This is an immutable fact; shit goes wrong, life happens! I’m not here to sugar coat the facts folks. I’m also not saying all situations for all people are the same. What I am saying is life is shit to all of us at some point.
I’m reminded of a quote from Katharine Hepburn. “Life is hard. After all, it kills you.”
I have personally been dealing with life’s happenings recently. This is why this post is such a long time coming. The changing of my employment situation, I am striking out on my own, coupled with a difficult exit from my previous company has thrown me off track. I had to give my notice without a signed contract for the freelance work that would sustain me on my own. The weird thing was I thought I was dealing with it fine. My girlfriend and family all got the standard “I’m good, nothing I can do about it, so best to just carry on, everything will be fine!” Not exactly the best way to think about something as life altering as that. So instead of actually dealing with the smog of uncertainty, I tried to float above it like a blimp over Beijing. This resulted in a few mistakes, some worth mentioning some not, mainly out of embarrassment to be honest.
I didn’t adequately contemplate my situation. According to HealthStatus.com a job loss is one of the Top 5 Stressful Situations to deal with. So why I thought I could float above it like a fart in a perfume factory is beyond me! I didn’t “mourn the loss” or sit with it and give it time to sink in.
Some people get a whiff of the smog and know there is something wrong, they talk about it with family and friends. They get advice, they find solutions not complaints. Others do nothing, they think they can deal with it all on their own, they internalise it. Instead of smelling the smog, feeling the pain and solving it, they sit in it. They slowly breathe in its negativity.
Ignoring a bad situation results in bad practices.
When you don’t feel the pain of a loss and take the time to understand it, it creeps in where you don’t want it to. You get a sudden pang of uncertainty or a stab of self-doubt, and you don’t know where it came from. This breeds self-loathing, and this can be difficult to come back from. We start to believe these things we tell ourselves. They seem to come out of nowhere, like our subconscious is trying to sabotaging us, but they are actually residual fear, anxiety and other standard emotional responses associated with previous events that we have not properly dealt with.
So how do you ensure you can clean up life’s messes when they happen? Bring your broom!
When things seem to be falling apart try not label it that way, we tend to catastrophise events as worse than they are. Your life is not falling apart you are simply going through a career/job change. Having a positive, or at the very least factual, outlook allows for the opportunity to solve the problem. Checking the facts helps us rationalise the situation, it is essential to be in a wise mind (half way between rational and emotional) when making decisions and solving problems. “Oh my god, everything is going to pot now I don’t have job!” will cultivate fear and anxiety, and possibly make you spiral. “I’m good, nothing I can do about it, so best to just carry on, everything will be fine!” doesn’t allow for the possibility that shit might go wrong. You have to be aware of all possible outcomes. Being in a wise mind allows for that.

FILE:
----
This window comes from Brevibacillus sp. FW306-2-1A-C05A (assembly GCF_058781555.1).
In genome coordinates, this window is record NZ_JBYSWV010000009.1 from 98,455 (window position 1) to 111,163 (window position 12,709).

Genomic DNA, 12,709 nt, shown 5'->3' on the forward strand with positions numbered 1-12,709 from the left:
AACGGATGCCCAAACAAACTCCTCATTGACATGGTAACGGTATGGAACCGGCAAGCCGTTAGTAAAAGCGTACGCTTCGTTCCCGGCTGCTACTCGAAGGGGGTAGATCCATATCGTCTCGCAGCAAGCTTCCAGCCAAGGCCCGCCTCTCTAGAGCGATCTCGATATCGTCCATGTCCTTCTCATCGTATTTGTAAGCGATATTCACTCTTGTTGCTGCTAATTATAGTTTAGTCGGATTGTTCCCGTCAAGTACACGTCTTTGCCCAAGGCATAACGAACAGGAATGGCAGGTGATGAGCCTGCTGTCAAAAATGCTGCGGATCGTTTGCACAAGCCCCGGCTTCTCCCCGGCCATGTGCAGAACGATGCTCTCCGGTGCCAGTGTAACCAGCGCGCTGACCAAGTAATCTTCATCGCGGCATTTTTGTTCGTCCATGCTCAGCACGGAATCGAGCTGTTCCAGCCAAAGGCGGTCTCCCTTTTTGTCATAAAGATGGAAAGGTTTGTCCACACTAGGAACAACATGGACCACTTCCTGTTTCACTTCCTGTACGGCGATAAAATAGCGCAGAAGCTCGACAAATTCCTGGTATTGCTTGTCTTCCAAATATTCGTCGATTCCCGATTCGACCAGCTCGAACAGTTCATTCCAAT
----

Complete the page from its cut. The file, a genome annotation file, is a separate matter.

Stick to your routines and best practices.
This is one of the mistakes I made, I spent time worrying instead of doing all the things I usually do in the mornings to ensure I have all my ammunition ready to wage war on the day. This is especially important when things aren’t going as planned. The emotion attached to the situation can easily allow negativity to creep in so why wouldn’t you do what you can to keep it out and do what needs to be done to get shit done. Having a killer morning routine is vital, it wards off stress and prevents burnout. Follow the link to check out my routine as a guideline to starting your own.
Surround yourself with like-minded people who know more than you do.
Michael Dell (surname rings a bell) says “Try never to be the smartest person in the room. And if you are, I suggest you invite smarter people… or find a different room.”
Surrounding yourself with people who share your interests and are on a path you respect allows you to be infected with their enthusiasm, their focus and techniques. Having people who have done it before you gives you the backup you need whenever a difficult situation arrives. I am personally part of an online mastermind group that meets weekly to discuss what is going on, what we are up to and everything in between. I not only get great advice and insight into what is working for others and might work for me (routines, habits, books etc.) I also get accountability and solace in the fact that there are a bunch of guys with similar goals who are experiencing the same things.
A gentleman understands that life is messy and there are events that are out of their control. He knows that they will not last, and with the right skills and mind-set situations can be re-framed into something that helps. He knows it really is all about the experience not the destination.
Be kind to yourself
DBT Skills Training Handouts and Worksheets, Second Edition, by Marsha M. Linehan.